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CRTC rules broadband internet a basic service

In a new ruling, the Canadian Radio Television and Telecommunications Commission (CRTC) has delcared that everyone in Canada should be able to access high-speed internet, calling it a basic telecommunications service. A new fund has been established to invest up to $750 million over five years to expand broadband services to remote regions.

The CRTC ruled Wednesday that internet with download speeds of at least 50 megabits per second and upload speeds of at least 10 Mbps will now be considered a “basic telecom service”. It also said all customers, even in rural areas where plans have low caps on data usage, should have access to unlimited data options commonplace in Canadian cities.

“On behalf of all rural residents across Eastern Ontario and those who travel to and from our region we applaud yesterday’s ruling by the CRTC making access to mobile broadband and high speed internet services an essential service,” said Peter Emon Chair of the Eastern Ontario Wardens’ Caucus (EOWC). Prince Edward County is a member of the EOWC, represented by Mayor Robert Quaiff.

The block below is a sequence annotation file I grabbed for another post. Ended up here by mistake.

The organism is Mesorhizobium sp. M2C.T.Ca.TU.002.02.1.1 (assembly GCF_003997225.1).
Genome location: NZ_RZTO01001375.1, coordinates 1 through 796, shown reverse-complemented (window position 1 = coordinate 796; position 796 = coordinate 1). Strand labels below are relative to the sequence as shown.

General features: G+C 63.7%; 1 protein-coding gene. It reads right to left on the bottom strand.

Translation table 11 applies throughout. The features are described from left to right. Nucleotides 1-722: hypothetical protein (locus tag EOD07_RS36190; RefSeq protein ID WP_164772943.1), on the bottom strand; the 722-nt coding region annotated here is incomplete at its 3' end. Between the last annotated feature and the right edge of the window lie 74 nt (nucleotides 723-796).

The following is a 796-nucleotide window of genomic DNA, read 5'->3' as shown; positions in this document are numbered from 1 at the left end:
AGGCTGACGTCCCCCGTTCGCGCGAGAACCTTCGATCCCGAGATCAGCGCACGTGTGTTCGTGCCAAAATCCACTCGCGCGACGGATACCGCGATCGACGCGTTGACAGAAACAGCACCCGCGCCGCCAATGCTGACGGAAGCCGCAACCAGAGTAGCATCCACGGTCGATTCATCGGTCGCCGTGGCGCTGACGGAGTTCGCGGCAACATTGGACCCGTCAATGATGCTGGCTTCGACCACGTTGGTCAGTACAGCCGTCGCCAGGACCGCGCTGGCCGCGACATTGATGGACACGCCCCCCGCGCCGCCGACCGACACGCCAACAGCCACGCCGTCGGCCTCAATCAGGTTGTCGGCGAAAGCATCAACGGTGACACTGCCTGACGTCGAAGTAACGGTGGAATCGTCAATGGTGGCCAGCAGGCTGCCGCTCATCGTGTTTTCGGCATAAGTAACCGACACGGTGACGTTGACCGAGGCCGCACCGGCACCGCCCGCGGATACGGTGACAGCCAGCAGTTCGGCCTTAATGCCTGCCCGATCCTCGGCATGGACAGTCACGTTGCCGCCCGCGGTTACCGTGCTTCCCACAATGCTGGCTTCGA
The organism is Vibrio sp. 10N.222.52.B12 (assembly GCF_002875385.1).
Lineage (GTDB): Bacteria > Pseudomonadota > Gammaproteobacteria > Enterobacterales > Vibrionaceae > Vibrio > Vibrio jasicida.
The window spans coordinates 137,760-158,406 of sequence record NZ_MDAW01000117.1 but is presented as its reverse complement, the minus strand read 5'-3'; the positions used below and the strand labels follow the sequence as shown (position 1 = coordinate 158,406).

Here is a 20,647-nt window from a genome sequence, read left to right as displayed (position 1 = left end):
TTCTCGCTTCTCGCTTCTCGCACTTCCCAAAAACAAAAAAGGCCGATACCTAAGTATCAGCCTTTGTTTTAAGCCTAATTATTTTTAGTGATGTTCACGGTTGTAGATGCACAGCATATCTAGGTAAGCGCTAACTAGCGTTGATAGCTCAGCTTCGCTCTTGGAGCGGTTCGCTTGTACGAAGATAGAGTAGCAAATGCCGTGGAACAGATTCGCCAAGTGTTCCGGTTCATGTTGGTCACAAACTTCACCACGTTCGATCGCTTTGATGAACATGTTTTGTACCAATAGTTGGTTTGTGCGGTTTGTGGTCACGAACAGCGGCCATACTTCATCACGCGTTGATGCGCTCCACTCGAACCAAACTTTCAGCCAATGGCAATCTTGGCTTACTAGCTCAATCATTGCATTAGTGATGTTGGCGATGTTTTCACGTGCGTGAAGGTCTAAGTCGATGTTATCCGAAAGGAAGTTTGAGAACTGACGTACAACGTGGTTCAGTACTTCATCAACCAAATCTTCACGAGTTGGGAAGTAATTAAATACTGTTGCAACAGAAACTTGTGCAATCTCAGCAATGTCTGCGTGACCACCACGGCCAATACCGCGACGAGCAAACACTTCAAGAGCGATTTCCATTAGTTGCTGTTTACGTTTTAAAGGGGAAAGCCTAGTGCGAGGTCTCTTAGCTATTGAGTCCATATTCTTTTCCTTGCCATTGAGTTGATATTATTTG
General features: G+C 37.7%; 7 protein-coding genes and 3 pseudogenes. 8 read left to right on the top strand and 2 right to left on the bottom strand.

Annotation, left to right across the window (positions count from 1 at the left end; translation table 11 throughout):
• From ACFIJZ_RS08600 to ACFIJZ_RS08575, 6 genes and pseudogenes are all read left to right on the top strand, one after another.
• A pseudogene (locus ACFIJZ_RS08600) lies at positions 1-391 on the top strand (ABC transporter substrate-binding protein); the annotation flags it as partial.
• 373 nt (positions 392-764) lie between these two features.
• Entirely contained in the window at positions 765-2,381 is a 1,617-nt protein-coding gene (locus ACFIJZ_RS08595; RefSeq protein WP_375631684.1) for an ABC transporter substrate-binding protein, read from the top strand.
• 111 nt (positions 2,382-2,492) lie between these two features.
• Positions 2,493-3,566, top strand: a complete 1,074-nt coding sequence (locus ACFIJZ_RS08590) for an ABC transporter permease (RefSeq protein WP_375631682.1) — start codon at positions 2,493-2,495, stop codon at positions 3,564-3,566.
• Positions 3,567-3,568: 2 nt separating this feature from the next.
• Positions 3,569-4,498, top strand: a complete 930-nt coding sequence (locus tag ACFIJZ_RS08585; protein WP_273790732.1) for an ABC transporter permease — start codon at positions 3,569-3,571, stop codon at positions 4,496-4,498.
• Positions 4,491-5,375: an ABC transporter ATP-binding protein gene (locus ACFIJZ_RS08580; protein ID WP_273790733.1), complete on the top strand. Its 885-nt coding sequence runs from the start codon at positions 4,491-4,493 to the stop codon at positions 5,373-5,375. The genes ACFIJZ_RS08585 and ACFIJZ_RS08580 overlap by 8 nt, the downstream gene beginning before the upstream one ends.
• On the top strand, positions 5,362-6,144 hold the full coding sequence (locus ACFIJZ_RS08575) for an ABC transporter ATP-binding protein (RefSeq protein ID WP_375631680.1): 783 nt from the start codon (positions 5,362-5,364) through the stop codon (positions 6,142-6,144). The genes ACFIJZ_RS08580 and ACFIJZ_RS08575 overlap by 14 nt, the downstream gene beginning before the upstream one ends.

“It is what we had hoped they would do,” stated Dave Burton Chair of the Eastern Ontario Regional Network (EORN). “Together both of our organizations have been working hard over these past eight years to close the gaps in internet services across the whole of our region,” he added.

“When we made our submissions to the Commission last April, EORN urged them help ensure that rural people and rural businesses get the same type of access to high speed internet services that our urban neighbours enjoy,” said Burton. “We asked that the commission also develop an ongoing fund to help organizations like ours to continue to work with the telecommunications industry and that is exactly what they have done.”

EORN estimates that about one-sixth of areas in rural Eastern Ontario where there are homes, businesses or major roads, is a cellular dead zone. This lack of access to mobile calling and data is a risk to the region’s economic vitality, quality of life and public safety.

EORN, which helped expand high-speed internet access in the region, is now seeking federal and provincial support for a public-private initiative valued at about $200 million. The project would cover some 99 per cent of the region, providing mobile access to 72,000 more homes and businesses as well as those who travel its highways.

“With this announcement and the funds that will be made available, we think the time is right to act quickly on our project to improve cellular networks particularly in the rural areas of Eastern Ontario,” said Emon.

“We need to build new towers, improve existing ones as well as add coverage and capacity and we are confident given our experience on the first EORN project that we can create another success partnership with private sector companies in our region,” added Burton.

Filed Under: Local News

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